Wednesday, May 29, 2019

Author Interview: Mitchell L. Stevens

My policy of reading books my friends write means that every few years I read a book about education policy by my high school buddy, Mitchell Stevens,who is now a professor at Stanford University. I read and learn about subjects I never thought about before. His book about college admissions was fascinating. And his first book, one about homeschooling, was also really interesting.

Mitchell’s latest book, Seeing the World: How US Universities Make Knowledge in a Global Era, looks at how US universities face the need for a global perspective in the study of economics, political science, and sociology.

Mitchell recently talked with Rose City Reader about his new book and the whole idea of "area studies" for those of us unfamiliar with the term.

Can you explain, for non-academics, what your book Seeing the World is about?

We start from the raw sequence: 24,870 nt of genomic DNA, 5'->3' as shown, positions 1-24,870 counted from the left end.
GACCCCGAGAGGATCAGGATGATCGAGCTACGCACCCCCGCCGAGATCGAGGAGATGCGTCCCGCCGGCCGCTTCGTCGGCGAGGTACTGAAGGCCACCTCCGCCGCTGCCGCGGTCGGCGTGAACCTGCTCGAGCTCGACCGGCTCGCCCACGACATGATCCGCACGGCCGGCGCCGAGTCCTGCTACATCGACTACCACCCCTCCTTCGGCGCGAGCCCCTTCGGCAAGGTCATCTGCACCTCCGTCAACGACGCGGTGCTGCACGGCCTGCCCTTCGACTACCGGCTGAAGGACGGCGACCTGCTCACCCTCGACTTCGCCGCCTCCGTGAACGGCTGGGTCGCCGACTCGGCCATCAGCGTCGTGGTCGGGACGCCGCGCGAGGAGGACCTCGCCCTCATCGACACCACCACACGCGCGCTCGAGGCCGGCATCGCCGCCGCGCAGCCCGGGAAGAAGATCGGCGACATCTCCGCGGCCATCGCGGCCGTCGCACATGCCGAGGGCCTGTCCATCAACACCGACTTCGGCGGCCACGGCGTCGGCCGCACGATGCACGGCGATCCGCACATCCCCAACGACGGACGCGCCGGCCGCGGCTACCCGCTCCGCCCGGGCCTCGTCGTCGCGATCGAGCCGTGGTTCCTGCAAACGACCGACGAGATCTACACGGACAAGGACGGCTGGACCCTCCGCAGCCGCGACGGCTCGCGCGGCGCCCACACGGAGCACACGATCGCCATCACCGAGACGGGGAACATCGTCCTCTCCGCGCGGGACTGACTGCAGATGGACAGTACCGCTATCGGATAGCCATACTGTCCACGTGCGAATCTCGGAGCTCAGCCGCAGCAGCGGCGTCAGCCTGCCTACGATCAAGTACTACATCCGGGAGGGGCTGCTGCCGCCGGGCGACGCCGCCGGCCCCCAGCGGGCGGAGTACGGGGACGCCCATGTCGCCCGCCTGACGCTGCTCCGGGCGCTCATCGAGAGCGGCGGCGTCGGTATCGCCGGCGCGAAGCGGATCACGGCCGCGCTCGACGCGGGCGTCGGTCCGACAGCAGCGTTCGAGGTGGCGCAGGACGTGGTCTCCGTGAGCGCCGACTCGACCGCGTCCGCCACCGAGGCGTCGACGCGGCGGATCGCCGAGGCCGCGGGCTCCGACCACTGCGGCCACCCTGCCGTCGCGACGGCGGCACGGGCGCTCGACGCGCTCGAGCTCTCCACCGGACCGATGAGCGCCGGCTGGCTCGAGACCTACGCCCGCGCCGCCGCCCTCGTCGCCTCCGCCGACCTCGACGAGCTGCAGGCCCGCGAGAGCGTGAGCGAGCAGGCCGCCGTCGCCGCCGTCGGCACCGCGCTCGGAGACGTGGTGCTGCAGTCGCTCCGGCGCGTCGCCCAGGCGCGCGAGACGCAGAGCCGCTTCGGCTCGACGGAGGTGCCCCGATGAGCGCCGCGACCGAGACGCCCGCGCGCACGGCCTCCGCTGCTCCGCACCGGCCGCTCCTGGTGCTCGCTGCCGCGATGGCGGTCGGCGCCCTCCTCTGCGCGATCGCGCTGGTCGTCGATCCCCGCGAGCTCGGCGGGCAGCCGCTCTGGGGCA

It’s an investigation of how universities organize research and teaching about the world beyond US borders. Universities have a big management problem: their ambition is to shepherd the “universe” of knowledge but of course there is no one or best way to do that. So they are constantly tinkering with how to carve up the world into chunks of curriculum and scholarship. What do you do with Africa? Do have a department of Africa? A program on African studies? Do you carve up the study of Africa by topic (history, economics)? Or region? Pre-colonial and postcolonial? Again, there’s no right way to do this, but intellectual styles, priorities and politics change over time. So too do the patrons of universities. Patrons are a big, influential deal.

What does “area studies” mean?

Speaking of patronage, area studies are a product of the Cold War, when many agencies of the US federal government as well as major philanthropies were eager to develop what the government called “strategically useful” knowledge about regions of the world that were especially important for US geopolitical interest: the USSR and Eastern Europe; China; Latin America; Africa. With this financial support universities created programs in “area” studies, each focused on a different region of the world. Many of these programs are still funded through Title VI of the Higher Education Act – the omnibus funding legislation of the US Congress.